Macy’s announces new line of Muslim clothing
Muslims continue to grow as a community and its not surprising that Muslims are not only being targeted as voters by politicians, but also as retail consumers by businesses. One of the latest businesses to appeal to Muslims is Macy’s one of the nation’s largest retail department stores which features clothing for women. If it is done right, it can be very productive for the businesses, but there are some minefields and Muslims should be respected. Macy’s move is brilliant, but it is also about time!
By Ray Hanania
Macy’s the national retailer best known for its retail clothing line announced this week that it would be offering a new line of clothing by Verona that will target Muslim women.
Called “the Modesty Line,” the clothes will appeal to the growing Muslim American population and will feature designs by Verona, a Muslim-owned clothing retailer.
It’s a smart business move. Muslims are a growing constituency. There are an estimated 7 million Muslims in America. We say estimated because the U.S. Census discriminates against Muslims and Arabs by excluding them from the Decennial Census. The largest majority of American Muslims are African American, an estimated 36 percent. Only 22 percent are Arab, the traditional perception that Americans have of Muslims.
Muslims are also very active as voters, and they also are very wealthy, although poverty is a real challenge in the Muslim and the Arab Worlds. In America, politicians target Muslims seeking their votes and financial campaign support.
So why shouldn’t businesses campaign for them as customers?
Macy’s is joining a growing trend. Nike and American Eagle both began selling Muslim clothing, hijabs, abayas and other Muslim fashions in 2017.
Verona is a very reputable Muslim company with a powerful message.
The company defines itself online this way:
What’s now viewed as a successful, international modest clothing brand, wasn’t how it was always perceived. Verona Collection was simply an idea, that was conceptualized by a single mom who had converted to Islam in 2011. After embracing Islam, she had a stark realization: modest and fashionable clothing were both hard to acquire and difficult to afford. After doing a bit of research, she realized that many other women, both Muslim and non-Muslim, felt the same way.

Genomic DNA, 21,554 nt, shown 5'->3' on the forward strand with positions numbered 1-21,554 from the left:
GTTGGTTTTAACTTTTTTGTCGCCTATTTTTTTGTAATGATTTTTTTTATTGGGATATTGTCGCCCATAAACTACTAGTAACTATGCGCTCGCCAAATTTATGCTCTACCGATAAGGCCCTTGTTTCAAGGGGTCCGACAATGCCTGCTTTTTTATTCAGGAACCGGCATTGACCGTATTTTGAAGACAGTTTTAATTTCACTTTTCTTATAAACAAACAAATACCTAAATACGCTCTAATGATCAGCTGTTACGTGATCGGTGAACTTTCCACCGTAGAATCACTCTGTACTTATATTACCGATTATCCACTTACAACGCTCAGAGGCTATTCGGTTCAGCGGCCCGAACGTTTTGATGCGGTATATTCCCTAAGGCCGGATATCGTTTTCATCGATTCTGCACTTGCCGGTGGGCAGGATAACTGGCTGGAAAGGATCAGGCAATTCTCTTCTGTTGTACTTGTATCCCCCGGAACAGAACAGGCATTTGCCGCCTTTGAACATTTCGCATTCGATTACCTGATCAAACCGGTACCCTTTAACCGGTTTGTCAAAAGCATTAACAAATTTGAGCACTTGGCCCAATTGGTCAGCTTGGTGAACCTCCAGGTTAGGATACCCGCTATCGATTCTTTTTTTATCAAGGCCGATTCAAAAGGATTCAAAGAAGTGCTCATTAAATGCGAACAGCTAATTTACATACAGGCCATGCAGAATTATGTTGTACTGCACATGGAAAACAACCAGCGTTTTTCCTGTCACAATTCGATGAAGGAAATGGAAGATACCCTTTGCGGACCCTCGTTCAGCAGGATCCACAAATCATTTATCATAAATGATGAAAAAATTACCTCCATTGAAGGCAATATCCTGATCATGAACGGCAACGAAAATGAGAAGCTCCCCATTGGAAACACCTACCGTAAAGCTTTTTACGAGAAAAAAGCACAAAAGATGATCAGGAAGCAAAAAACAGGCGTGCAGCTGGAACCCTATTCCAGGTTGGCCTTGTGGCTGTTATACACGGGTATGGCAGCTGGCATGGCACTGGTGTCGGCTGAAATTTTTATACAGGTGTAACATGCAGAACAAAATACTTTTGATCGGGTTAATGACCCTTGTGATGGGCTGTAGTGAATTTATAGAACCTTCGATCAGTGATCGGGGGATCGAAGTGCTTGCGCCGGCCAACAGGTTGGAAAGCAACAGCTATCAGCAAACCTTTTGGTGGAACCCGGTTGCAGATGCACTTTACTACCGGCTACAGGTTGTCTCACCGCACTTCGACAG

Out to solve a problem, this single mom embarked on a journey to bring her vision to life. Dedicated to helping Muslim women and serving the community, she invested $7,000 and launched her company online. Doubling as a photographer and business woman, she captured and launched her products through the lens of her artistic perception. Interested buyers swarmed in from across the globe. Verona Collection’s products increased in demand, thus causing the brand to expand. And within a matter of a 2 of years, Verona Collection opened two shipping distributions, a physical store and received honorable recognition from publications such as Huffington Post, NPR, Refinery 29 & Fusion Network.
The brand is more than just a clothing store. They stand for women’s empowerment and taking pride in one’s Muslim identity, especially in these critical times. Having a purpose beyond selling clothes doesn’t just make them successful, but it also sets Verona Collection apart from their competitors as a distinct and meaningful brand.
And Macy’s isn’t new to the Arab World. Here’s an overview from their website:
Macy’s, Inc. is one of the nation’s premier retailers. With fiscal 2016 sales of $25.778 billion and approximately 140,000 employees, the company operates more than 700 department stores under the nameplates Macy’s and Bloomingdale’s, and approximately 160 specialty stores that include Bloomingdale’s The Outlet, Bluemercury and Macy’s Backstage. Macy’s, Inc. operates stores in 45 states, the District of Columbia, Guam and Puerto Rico, as well as macys.com, bloomingdales.com and bluemercury.com. Bloomingdale’s stores in Dubai and Kuwait are operated by Al Tayer Group LLC under license agreements. Macy’s, Inc. has corporate offices in Cincinnati, Ohio and New York, New York. Prior to June 1, 2007, Macy’s, Inc. was known as Federated Department Stores, Inc. The company’s shares are traded under the symbol “M” on the New York Stock Exchange.
You can’t avoid controversy though in the Muslim community. Being Muslim is monolithic in one respect, religion. Muslims believe in Islam and their Holy Book is the Qu’ran (Koran). But Muslims are not monolithic when it comes to society, culture and race. There are more than 50 countries in the world that are Muslim so Muslims are diverse racially.
The Arab race dominates the religion, although the majority of Muslims are not Arab. Like any religion, it has believers in every corner of the World and from every race.
That’s where some tensions might arise. It’s usually between Arab Muslims and non-ArabMuslims.
In addition to offering clothing, the company also offers opinion commentary on issues related to Muslims and Islam. Although the commentary is not offensive or racist, it addresses controversial topics including the blog commentary “5 Ways Islam Oppresses Women” by author Nashiha Pervin.